I think it was To Kill a Mockingbird that imprinted on me the need to walk in someone else’s shoes to really understand them. To withhold judgment until you know the whole story.

Now that I’ve spent a bit of time—figuratively and literally—walking around in women’s shoes, I do have somewhat of a better sense of what clothing does to women.

I’m 6’3″ tall and go between 210 and 220 pounds. While people tell me otherwise, I feel fat. I’m in reasonably good shape thanks to some fitness classes and trying to stay active.

But wow does feminine fashion hit you over the head with your size. I wear anything from a 10 to a 16 depending on the label, and even then sometimes it’s just not happening. I come from a world where I know my sizes pretty well: in men’s clothing, I’m a large on top and a medium on the bottom. Most of the time.

That means I can shop online, add things to my cart, and I’m done. It’s just a hopeless task for women, as you can click and hope, but you won’t know until the stuff gets there.

Of course, the bigger trick for me is fitting rooms. With the furore going on with bathrooms and trans people lately, I don’t dare try on stuff in person. Between being thin-skinned and non-confrontational, it just isn’t worth the pile of stress to me.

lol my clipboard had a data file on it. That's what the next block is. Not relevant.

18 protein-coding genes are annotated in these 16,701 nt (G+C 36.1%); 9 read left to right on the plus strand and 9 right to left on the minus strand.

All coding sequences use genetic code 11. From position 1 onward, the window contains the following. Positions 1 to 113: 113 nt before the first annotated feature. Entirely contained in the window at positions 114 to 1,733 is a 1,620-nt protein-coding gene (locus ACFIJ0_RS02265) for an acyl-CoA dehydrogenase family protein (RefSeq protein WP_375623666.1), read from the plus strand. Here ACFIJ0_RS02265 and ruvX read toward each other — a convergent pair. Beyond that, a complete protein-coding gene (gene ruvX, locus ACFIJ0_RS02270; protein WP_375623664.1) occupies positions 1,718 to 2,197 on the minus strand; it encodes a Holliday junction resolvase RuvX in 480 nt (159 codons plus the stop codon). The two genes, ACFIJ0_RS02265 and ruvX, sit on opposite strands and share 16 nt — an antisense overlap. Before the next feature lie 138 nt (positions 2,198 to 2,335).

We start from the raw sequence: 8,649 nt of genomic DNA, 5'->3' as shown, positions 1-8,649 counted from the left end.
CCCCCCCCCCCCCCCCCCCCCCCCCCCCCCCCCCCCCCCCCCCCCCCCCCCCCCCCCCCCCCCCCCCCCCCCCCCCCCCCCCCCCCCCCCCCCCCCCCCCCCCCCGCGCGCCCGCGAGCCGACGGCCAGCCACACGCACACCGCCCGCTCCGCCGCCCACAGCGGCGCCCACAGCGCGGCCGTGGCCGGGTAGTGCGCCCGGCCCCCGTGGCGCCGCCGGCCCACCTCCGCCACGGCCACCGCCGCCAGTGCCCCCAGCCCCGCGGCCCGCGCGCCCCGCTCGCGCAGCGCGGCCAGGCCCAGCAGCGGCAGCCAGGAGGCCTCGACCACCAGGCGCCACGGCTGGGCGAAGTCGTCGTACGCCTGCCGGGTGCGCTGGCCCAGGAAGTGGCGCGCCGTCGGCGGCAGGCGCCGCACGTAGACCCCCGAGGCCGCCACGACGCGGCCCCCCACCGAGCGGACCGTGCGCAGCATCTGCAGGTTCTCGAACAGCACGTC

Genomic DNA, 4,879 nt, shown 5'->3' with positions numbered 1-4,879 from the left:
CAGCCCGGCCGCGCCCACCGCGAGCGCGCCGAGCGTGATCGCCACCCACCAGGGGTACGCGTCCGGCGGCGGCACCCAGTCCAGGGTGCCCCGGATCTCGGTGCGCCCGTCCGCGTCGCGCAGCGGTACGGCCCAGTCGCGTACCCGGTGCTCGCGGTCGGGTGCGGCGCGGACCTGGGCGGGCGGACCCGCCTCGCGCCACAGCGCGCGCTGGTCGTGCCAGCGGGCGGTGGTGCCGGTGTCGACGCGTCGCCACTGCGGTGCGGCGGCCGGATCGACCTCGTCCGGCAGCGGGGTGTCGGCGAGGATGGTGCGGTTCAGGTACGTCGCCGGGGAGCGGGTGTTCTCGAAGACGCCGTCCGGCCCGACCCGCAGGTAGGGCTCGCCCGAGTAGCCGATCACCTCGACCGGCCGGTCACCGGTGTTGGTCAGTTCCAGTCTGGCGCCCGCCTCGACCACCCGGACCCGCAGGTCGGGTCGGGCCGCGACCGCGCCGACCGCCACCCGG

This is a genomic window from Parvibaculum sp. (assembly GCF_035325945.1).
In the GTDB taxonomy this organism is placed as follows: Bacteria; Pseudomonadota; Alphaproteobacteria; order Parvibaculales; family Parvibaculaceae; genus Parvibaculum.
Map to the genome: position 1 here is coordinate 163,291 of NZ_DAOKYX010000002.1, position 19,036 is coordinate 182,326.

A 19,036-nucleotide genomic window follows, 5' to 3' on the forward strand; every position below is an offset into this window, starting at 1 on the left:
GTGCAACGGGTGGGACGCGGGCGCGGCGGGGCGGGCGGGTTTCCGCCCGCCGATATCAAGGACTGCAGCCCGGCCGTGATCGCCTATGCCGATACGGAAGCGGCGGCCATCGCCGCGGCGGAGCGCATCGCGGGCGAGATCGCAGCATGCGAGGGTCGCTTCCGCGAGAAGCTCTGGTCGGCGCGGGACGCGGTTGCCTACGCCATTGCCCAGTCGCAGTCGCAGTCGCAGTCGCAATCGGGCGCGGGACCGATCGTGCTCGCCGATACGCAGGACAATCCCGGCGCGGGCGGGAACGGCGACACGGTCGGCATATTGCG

That means I get to click or pull of a rack, check out, and hope.

This has been difficult in the last few weeks as the end of the term took a toll on my body. I stress eat, you see. Well, I stress snack. My body starts to really crave carbohydrates. And when you have about 12 hours of grading to do plus a bunch of other bureaucracy, sometimes it’s not worth the fight with yourself.

Which means I’ve put a few pounds back on. The term is over now, and I’m trying not to drive at all, instead biking and walking for the things I need to get. I’ll break that tomorrow when I go grocery shopping, as I’m really low on food and don’t want to try to carry that all uphill on a fully loaded bike. But I’m trying to be optimistic that it will come back off, this weight.

Still. My women’s clothing isn’t helping on the confidence front with all of that. It’s why, while the double-standard annoys me, I’m glad that women can dress more masculine and have it be socially acceptable. It’s just a lot easier.